Monday, September 7, 2015

We cannot remain indifferent to those who suffer as a result of war and violence

Vatican City, September 2015 (VIS) – “Peace is always possible – religions and cultures in dialogue” is the title of the 28th International Meeting for Peace, organised by the Sant'Egidio Community. Twenty years after the end of the war in the Balkans, it is being held this year in Tirana, Albania from 6 to 8 September. The Meetings follow the trail of St. John Paul II who attended the first in 1986 in Assisi, Italy.

Below are extensive extracts of the Holy Father's message to participants, dated 29 August 2015, memory of the martyrdom of St. John the Baptist.

“As historical contexts change and peoples are called upon to face profound and at times dramatic transformations, we are increasingly aware of the need for the followers of different religions to meet, to engage in dialogue, to journey together and to collaborate for peace, in that 'spirit of Assisi' that refers to the luminous witness of St. Francis”.

“This year you have chosen to visit Tirana, the capital of a country that has become a symbol of the peaceful cohabitation of different religions, after a long history of suffering. … I wished to choose Albania as the first European country to visit, precisely to encourage the path of peaceful coexistence after the tragic persecutions suffered by Albanian believers during the last century. The long list of martyrs still speaks to us today of that dark period, but also of the strength of faith that does not bend to the arrogance of evil. In no other country in the world has the decision to exclude God from the life of the people been so strong; even just a religious sign was enough to warrant punishment with prison, if not death. This deeply affected the Albanian people, up to the moment at which they regained their freedom, when the members of the various religious communities, sorely tested by the suffering they had experienced, were once more able to live together in peace”.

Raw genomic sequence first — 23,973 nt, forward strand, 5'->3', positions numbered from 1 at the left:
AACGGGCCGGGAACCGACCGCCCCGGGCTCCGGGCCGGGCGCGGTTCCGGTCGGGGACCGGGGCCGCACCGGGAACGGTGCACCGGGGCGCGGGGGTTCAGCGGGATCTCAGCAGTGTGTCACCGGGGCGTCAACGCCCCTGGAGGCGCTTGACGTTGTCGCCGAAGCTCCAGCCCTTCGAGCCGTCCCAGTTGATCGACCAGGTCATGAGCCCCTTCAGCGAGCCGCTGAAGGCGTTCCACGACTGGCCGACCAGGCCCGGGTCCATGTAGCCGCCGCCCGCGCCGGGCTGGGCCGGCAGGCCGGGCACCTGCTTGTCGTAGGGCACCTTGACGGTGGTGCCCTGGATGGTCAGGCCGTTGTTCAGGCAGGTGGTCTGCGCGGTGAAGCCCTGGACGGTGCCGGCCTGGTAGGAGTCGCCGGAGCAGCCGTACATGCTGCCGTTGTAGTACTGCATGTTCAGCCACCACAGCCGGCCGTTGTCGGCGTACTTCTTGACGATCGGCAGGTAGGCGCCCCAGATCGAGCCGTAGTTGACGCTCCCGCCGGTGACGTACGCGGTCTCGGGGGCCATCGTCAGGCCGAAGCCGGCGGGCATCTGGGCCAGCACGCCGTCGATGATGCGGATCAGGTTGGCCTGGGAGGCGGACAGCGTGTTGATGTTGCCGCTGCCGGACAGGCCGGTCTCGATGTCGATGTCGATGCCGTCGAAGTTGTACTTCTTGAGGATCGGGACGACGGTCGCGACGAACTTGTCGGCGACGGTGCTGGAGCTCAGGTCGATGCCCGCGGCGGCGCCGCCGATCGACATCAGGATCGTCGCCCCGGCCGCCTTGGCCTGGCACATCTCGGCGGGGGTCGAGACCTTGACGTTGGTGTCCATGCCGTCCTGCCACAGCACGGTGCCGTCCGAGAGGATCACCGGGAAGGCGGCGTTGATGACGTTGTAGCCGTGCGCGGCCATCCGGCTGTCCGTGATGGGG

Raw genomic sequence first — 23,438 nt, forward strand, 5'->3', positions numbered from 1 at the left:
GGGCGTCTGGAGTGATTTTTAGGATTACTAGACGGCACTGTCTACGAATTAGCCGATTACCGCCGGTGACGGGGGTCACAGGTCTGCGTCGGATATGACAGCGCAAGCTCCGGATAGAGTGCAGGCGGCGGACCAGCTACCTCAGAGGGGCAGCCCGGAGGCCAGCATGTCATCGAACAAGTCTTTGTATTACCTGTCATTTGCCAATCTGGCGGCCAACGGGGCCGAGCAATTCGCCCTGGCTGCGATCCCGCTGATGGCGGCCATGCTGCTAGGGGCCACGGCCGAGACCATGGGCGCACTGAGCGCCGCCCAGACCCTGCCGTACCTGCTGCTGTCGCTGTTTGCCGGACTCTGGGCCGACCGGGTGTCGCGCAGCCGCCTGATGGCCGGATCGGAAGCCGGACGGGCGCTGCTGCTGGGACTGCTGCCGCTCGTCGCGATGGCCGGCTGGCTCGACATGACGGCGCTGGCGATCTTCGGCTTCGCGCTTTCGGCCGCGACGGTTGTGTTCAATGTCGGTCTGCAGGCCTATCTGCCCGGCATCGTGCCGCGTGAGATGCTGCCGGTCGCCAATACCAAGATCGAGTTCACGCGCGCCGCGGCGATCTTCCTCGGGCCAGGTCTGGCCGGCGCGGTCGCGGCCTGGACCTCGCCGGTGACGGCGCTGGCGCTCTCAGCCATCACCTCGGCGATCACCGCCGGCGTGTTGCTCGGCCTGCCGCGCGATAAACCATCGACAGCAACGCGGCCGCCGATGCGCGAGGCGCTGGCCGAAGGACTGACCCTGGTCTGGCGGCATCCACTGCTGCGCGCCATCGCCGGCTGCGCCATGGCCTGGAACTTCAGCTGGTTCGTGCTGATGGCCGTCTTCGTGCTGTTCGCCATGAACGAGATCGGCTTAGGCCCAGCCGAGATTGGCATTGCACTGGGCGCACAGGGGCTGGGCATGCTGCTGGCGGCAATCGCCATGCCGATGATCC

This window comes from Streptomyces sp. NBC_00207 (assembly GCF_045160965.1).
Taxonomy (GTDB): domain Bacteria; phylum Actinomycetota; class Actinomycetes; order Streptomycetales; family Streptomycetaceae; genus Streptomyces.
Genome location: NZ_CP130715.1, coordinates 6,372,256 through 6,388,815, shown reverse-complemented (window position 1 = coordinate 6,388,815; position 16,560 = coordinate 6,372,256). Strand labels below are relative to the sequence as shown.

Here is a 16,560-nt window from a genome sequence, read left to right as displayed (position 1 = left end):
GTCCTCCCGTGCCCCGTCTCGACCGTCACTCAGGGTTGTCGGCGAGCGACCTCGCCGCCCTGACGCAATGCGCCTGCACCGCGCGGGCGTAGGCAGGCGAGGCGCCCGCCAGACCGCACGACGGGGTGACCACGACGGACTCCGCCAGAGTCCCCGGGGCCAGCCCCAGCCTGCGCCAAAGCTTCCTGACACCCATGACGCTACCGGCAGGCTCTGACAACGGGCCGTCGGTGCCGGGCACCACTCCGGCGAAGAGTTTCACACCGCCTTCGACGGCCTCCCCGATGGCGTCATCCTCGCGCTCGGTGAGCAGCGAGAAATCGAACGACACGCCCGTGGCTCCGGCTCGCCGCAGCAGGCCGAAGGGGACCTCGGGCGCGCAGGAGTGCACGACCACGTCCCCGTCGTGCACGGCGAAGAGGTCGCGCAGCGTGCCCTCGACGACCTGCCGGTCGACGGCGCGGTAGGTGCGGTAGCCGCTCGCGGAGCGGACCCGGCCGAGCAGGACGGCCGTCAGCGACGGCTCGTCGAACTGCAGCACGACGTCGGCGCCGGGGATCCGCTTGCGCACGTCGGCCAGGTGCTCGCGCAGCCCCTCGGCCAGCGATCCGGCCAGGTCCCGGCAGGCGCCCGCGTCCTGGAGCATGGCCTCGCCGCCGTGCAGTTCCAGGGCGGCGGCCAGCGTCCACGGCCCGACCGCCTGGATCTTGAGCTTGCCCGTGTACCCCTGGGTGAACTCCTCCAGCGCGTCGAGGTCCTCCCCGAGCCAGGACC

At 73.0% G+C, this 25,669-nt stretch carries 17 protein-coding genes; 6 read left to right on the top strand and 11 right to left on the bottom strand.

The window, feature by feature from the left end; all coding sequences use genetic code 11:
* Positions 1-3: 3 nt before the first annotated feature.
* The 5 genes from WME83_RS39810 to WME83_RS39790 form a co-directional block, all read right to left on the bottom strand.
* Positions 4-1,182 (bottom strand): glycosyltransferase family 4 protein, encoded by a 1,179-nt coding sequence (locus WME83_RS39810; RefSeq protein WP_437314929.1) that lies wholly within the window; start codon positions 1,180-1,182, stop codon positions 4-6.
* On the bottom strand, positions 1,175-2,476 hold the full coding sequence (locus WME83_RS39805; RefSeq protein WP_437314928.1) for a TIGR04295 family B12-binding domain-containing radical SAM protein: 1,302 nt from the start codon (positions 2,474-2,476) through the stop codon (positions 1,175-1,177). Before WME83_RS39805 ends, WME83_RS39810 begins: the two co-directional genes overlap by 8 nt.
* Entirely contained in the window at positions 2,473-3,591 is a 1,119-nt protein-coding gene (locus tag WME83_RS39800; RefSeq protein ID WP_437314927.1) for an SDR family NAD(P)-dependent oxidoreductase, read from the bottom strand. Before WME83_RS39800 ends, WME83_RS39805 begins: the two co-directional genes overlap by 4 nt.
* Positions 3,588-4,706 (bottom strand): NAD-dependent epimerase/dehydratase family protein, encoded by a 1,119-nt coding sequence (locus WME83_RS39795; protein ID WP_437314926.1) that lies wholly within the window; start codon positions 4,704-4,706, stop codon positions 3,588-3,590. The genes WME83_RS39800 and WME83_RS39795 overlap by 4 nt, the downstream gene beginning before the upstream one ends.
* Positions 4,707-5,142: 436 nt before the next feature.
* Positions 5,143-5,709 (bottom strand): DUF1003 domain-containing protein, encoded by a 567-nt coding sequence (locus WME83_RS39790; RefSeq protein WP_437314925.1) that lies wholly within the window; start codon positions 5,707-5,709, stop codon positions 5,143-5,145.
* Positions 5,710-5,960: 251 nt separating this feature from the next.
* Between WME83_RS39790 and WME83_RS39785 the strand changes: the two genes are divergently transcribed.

“It is precisely because it has its foundations in God that 'peace is always possible', as the title of your Meeting this year affirms. It is necessary to confirm this truth, especially today, when in some parts of the world it would seem that violence, persecution and abuse prevail over religious freedom, along with resignation to protracted conflicts. We must never become resigned to war! And we must not remain indifferent to those who suffer as a result of war and violence. For this reason I have chosen as the theme of the next World Day of Peace: 'Overcome indifference and win peace'. But it is also a form of violence to raise walls and barriers to obstruct those who seek a place of peace. It is violence to reject those who flee from inhuman conditions in the hope of a better future. It is violence to discard children and the elderly from society and from life itself. It is violence to widen the gap between those who waste the superfluous and those who lack essentials”.

“In this world, faith in God leads us to believe and leads us to cry aloud that peace is possible. It is faith that drives us to trust in God and not to resign ourselves to the work of evil. As believers we are called upon to rediscover that universal vocation to peace that lies at the heart of our different religious traditions, and to courageously offer it again to the men and women of our time. I reiterate what I said in this respect when speaking to religious leaders in Tirana: 'Authentic religion is a source of peace and not of violence! No one must use the name of God to commit violence! To kill in the name of God is a grave sacrilege. To discriminate in the name of God is inhuman'”.

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